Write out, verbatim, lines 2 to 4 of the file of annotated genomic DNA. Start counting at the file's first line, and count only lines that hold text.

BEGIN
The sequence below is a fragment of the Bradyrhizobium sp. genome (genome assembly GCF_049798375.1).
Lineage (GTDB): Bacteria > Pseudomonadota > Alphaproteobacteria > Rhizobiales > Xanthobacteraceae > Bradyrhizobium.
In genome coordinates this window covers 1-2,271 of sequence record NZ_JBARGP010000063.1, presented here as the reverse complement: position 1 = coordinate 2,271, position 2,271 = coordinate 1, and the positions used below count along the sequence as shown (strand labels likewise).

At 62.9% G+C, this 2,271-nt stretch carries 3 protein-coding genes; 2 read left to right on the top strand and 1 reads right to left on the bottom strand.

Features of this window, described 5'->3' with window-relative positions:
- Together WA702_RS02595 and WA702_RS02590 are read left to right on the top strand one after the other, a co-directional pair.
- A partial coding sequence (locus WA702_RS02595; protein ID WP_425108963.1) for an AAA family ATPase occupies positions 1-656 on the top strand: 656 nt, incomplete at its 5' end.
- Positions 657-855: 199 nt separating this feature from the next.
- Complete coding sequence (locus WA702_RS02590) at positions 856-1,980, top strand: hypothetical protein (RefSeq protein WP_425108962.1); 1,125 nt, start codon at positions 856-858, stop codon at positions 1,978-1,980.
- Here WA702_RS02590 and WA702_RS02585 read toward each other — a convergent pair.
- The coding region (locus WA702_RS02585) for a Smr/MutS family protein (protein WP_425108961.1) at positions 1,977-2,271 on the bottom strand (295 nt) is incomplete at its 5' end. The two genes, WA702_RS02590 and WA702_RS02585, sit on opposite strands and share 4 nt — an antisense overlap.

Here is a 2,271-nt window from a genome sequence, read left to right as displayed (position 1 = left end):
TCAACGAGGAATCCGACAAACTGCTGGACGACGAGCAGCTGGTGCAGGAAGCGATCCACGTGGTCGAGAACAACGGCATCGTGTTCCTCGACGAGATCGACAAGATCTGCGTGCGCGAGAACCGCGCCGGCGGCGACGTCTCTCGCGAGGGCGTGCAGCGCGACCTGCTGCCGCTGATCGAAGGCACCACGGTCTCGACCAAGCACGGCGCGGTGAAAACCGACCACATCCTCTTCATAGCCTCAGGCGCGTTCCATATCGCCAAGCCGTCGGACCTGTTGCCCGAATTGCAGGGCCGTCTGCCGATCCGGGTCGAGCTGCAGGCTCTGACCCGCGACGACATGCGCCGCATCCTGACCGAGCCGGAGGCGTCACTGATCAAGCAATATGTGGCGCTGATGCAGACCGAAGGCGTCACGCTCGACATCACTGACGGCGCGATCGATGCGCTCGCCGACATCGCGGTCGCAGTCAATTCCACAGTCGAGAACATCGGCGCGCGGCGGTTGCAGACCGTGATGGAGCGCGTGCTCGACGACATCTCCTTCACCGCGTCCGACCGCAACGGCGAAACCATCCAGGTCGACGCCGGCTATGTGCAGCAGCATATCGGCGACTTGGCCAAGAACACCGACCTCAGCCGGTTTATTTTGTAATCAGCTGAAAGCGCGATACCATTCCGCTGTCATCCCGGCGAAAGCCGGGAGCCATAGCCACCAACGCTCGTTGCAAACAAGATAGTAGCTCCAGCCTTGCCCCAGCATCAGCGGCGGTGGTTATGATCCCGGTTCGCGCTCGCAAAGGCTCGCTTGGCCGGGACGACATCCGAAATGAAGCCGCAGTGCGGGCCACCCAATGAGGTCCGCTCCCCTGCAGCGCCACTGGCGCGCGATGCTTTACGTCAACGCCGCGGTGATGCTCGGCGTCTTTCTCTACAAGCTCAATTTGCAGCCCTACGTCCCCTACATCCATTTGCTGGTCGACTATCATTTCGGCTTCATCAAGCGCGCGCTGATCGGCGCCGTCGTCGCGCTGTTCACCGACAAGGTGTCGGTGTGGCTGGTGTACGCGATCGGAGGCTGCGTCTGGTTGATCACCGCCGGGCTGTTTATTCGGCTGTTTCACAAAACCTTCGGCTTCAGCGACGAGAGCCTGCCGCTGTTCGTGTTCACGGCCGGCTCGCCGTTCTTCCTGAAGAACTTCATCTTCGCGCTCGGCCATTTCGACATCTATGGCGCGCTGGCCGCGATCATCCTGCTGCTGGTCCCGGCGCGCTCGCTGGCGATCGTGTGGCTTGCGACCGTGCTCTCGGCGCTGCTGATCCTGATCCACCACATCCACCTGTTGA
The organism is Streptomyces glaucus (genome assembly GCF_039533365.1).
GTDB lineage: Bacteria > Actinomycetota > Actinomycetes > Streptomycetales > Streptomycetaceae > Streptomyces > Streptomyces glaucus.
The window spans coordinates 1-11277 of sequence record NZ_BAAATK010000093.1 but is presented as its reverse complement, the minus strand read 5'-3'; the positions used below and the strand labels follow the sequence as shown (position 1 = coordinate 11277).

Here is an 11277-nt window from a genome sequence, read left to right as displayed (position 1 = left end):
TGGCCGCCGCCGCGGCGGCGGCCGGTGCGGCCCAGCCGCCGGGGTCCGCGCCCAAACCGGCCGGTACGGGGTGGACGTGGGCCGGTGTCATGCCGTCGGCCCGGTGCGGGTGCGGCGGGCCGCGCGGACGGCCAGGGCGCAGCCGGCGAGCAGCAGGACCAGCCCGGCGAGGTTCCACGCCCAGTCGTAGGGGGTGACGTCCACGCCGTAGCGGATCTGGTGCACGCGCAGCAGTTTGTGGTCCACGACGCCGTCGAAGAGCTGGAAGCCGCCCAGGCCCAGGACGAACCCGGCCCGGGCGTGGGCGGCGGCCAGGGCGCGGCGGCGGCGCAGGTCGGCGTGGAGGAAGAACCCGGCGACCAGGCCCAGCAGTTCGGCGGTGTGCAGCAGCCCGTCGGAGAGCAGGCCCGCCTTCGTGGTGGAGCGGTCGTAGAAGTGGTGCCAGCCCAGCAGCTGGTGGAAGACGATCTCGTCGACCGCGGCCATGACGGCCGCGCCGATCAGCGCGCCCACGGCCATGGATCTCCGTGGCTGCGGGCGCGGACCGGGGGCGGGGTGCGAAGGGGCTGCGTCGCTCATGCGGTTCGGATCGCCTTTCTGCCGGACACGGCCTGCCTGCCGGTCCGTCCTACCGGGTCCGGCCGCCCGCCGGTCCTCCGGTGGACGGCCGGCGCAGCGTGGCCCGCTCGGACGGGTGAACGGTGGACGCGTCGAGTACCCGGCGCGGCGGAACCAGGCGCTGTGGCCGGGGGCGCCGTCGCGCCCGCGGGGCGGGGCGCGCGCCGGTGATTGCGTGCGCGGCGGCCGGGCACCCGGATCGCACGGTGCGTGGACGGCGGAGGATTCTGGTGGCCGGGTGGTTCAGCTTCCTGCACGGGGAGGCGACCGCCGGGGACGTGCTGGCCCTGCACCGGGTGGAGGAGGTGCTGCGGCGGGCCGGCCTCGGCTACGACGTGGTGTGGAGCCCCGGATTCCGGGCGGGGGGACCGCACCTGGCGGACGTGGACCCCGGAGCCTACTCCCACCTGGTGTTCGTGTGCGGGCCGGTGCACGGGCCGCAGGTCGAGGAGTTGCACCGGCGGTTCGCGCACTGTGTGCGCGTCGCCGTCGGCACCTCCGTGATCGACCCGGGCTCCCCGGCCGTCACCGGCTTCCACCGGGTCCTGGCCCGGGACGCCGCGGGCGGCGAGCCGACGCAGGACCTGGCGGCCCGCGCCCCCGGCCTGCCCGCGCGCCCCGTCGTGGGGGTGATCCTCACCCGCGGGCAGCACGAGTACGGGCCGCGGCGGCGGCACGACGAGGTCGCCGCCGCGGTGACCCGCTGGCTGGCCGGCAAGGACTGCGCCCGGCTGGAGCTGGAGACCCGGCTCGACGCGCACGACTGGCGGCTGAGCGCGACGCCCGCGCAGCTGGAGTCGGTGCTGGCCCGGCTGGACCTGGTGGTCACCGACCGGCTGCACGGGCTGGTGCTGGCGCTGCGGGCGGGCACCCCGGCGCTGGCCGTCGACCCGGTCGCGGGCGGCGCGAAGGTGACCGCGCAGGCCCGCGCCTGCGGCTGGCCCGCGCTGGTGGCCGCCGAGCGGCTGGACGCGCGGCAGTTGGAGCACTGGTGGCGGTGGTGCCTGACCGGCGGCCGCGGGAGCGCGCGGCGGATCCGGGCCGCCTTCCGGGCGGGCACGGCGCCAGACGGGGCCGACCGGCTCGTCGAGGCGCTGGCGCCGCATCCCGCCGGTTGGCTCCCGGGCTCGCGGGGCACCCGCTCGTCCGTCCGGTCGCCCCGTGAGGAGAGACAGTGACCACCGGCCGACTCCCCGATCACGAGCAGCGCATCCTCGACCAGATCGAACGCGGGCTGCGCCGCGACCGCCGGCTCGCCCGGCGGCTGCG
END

Lineage (GTDB): Bacteria > Pseudomonadota > Alphaproteobacteria > Rhizobiales > Xanthobacteraceae > Bradyrhizobium.
In genome coordinates this window covers 1-2,271 of sequence record NZ_JBARGP010000063.1, presented here as the reverse complement: position 1 = coordinate 2,271, position 2,271 = coordinate 1, and the positions used below count along the sequence as shown (strand labels likewise).

At 62.9% G+C, this 2,271-nt stretch carries 3 protein-coding genes; 2 read left to right on the top strand and 1 reads right to left on the bottom strand.